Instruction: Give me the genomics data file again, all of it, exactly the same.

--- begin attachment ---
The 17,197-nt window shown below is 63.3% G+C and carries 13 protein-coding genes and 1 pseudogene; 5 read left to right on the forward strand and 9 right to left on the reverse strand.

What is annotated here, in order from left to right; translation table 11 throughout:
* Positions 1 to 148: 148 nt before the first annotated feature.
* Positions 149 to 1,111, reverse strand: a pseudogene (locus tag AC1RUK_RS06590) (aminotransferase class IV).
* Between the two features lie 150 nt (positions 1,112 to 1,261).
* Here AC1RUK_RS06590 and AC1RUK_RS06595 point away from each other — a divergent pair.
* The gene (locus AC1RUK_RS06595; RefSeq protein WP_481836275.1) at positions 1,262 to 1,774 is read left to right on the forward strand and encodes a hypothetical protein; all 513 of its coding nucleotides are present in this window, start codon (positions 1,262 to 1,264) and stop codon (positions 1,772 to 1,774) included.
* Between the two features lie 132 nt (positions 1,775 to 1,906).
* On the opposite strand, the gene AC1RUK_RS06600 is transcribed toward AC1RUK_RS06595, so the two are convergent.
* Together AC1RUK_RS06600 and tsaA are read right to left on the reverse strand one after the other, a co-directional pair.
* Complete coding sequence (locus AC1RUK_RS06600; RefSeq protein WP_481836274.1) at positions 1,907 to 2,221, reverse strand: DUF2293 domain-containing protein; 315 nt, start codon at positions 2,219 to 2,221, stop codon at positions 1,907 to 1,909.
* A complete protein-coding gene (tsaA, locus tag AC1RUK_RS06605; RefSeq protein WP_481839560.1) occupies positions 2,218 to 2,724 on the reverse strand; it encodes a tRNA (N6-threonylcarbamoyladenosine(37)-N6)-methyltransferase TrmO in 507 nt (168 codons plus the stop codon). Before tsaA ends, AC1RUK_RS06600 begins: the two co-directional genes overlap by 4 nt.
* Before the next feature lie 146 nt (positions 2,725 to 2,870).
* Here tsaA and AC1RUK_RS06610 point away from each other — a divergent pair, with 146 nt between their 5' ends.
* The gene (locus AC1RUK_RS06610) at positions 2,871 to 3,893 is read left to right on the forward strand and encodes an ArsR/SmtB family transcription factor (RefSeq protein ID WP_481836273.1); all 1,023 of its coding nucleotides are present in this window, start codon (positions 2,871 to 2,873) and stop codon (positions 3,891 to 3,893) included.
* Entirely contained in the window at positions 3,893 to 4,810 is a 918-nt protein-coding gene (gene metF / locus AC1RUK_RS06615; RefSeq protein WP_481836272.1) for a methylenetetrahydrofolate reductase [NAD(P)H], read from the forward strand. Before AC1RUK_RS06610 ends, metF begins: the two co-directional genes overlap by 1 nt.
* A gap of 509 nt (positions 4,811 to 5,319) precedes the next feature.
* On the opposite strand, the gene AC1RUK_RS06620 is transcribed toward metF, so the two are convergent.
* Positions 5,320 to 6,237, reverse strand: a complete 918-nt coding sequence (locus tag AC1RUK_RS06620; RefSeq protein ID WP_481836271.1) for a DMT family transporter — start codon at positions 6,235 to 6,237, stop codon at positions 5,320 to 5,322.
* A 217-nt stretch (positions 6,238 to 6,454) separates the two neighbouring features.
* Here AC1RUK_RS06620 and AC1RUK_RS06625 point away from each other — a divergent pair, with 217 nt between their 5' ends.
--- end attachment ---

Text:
The 17,197-nt window shown below is 63.3% G+C and carries 13 protein-coding genes and 1 pseudogene; 5 read left to right on the forward strand and 9 right to left on the reverse strand.

What is annotated here, in order from left to right; translation table 11 throughout:
* Positions 1 to 148: 148 nt before the first annotated feature.
* Positions 149 to 1,111, reverse strand: a pseudogene (locus tag AC1RUK_RS06590) (aminotransferase class IV).
* Between the two features lie 150 nt (positions 1,112 to 1,261).
* Here AC1RUK_RS06590 and AC1RUK_RS06595 point away from each other — a divergent pair.
* The gene (locus AC1RUK_RS06595; RefSeq protein WP_481836275.1) at positions 1,262 to 1,774 is read left to right on the forward strand and encodes a hypothetical protein; all 513 of its coding nucleotides are present in this window, start codon (positions 1,262 to 1,264) and stop codon (positions 1,772 to 1,774) included.
* Between the two features lie 132 nt (positions 1,775 to 1,906).
* On the opposite strand, the gene AC1RUK_RS06600 is transcribed toward AC1RUK_RS06595, so the two are convergent.
* Together AC1RUK_RS06600 and tsaA are read right to left on the reverse strand one after the other, a co-directional pair.
* Complete coding sequence (locus AC1RUK_RS06600; RefSeq protein WP_481836274.1) at positions 1,907 to 2,221, reverse strand: DUF2293 domain-containing protein; 315 nt, start codon at positions 2,219 to 2,221, stop codon at positions 1,907 to 1,909.
* A complete protein-coding gene (tsaA, locus tag AC1RUK_RS06605; RefSeq protein WP_481839560.1) occupies positions 2,218 to 2,724 on the reverse strand; it encodes a tRNA (N6-threonylcarbamoyladenosine(37)-N6)-methyltransferase TrmO in 507 nt (168 codons plus the stop codon). Before tsaA ends, AC1RUK_RS06600 begins: the two co-directional genes overlap by 4 nt.
* Before the next feature lie 146 nt (positions 2,725 to 2,870).
* Here tsaA and AC1RUK_RS06610 point away from each other — a divergent pair, with 146 nt between their 5' ends.
* The gene (locus AC1RUK_RS06610) at positions 2,871 to 3,893 is read left to right on the forward strand and encodes an ArsR/SmtB family transcription factor (RefSeq protein ID WP_481836273.1); all 1,023 of its coding nucleotides are present in this window, start codon (positions 2,871 to 2,873) and stop codon (positions 3,891 to 3,893) included.
* Entirely contained in the window at positions 3,893 to 4,810 is a 918-nt protein-coding gene (gene metF / locus AC1RUK_RS06615; RefSeq protein WP_481836272.1) for a methylenetetrahydrofolate reductase [NAD(P)H], read from the forward strand. Before AC1RUK_RS06610 ends, metF begins: the two co-directional genes overlap by 1 nt.
* A gap of 509 nt (positions 4,811 to 5,319) precedes the next feature.
* On the opposite strand, the gene AC1RUK_RS06620 is transcribed toward metF, so the two are convergent.
* Positions 5,320 to 6,237, reverse strand: a complete 918-nt coding sequence (locus tag AC1RUK_RS06620; RefSeq protein ID WP_481836271.1) for a DMT family transporter — start codon at positions 6,235 to 6,237, stop codon at positions 5,320 to 5,322.
* A 217-nt stretch (positions 6,238 to 6,454) separates the two neighbouring features.
* Here AC1RUK_RS06620 and AC1RUK_RS06625 point away from each other — a divergent pair, with 217 nt between their 5' ends.